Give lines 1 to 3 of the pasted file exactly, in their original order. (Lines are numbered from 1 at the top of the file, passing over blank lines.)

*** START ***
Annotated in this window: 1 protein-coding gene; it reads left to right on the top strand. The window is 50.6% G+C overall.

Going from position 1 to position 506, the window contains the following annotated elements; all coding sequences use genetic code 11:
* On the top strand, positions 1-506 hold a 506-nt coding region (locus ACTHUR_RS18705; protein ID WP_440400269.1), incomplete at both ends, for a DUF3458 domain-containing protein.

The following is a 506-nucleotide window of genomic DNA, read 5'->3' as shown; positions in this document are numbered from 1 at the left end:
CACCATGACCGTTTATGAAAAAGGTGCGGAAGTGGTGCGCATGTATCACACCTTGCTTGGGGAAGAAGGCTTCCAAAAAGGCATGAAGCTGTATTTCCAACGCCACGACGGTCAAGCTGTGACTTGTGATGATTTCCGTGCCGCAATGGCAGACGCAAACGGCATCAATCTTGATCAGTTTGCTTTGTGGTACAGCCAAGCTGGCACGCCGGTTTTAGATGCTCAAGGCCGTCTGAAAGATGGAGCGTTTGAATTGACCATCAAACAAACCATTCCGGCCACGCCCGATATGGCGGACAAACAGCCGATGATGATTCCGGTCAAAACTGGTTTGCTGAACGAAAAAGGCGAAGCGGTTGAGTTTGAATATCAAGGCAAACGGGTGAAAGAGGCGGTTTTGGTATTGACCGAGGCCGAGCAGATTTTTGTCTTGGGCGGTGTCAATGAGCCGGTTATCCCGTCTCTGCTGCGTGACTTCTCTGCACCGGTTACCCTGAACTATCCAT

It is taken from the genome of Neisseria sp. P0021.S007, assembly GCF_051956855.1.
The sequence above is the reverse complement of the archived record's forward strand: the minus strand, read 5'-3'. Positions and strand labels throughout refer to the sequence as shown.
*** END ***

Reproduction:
Annotated in this window: 1 protein-coding gene; it reads left to right on the top strand. The window is 50.6% G+C overall.

Going from position 1 to position 506, the window contains the following annotated elements; all coding sequences use genetic code 11:
* On the top strand, positions 1-506 hold a 506-nt coding region (locus ACTHUR_RS18705; protein ID WP_440400269.1), incomplete at both ends, for a DUF3458 domain-containing protein.